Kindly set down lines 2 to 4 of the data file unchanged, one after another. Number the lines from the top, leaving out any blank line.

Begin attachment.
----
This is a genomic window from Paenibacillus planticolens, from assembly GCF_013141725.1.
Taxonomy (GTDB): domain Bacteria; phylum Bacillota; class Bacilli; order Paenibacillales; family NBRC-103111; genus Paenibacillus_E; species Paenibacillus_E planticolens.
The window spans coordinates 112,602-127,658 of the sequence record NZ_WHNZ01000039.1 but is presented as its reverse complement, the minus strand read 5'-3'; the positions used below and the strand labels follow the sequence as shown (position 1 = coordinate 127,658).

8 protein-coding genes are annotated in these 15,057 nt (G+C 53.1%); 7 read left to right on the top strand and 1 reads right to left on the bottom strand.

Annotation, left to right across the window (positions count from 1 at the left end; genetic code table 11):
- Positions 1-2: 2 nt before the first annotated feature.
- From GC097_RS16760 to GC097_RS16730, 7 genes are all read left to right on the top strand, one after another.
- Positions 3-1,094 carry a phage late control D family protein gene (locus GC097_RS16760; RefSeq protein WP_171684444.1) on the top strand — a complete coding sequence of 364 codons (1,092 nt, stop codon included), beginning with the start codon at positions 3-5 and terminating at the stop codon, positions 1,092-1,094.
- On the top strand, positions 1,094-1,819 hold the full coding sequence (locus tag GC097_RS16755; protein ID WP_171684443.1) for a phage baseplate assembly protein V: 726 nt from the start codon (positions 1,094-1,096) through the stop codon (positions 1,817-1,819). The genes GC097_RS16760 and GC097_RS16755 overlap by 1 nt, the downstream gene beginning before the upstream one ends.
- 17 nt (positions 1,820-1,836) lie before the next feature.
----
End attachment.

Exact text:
Taxonomy (GTDB): domain Bacteria; phylum Bacillota; class Bacilli; order Paenibacillales; family NBRC-103111; genus Paenibacillus_E; species Paenibacillus_E planticolens.
The window spans coordinates 112,602-127,658 of the sequence record NZ_WHNZ01000039.1 but is presented as its reverse complement, the minus strand read 5'-3'; the positions used below and the strand labels follow the sequence as shown (position 1 = coordinate 127,658).

8 protein-coding genes are annotated in these 15,057 nt (G+C 53.1%); 7 read left to right on the top strand and 1 reads right to left on the bottom strand.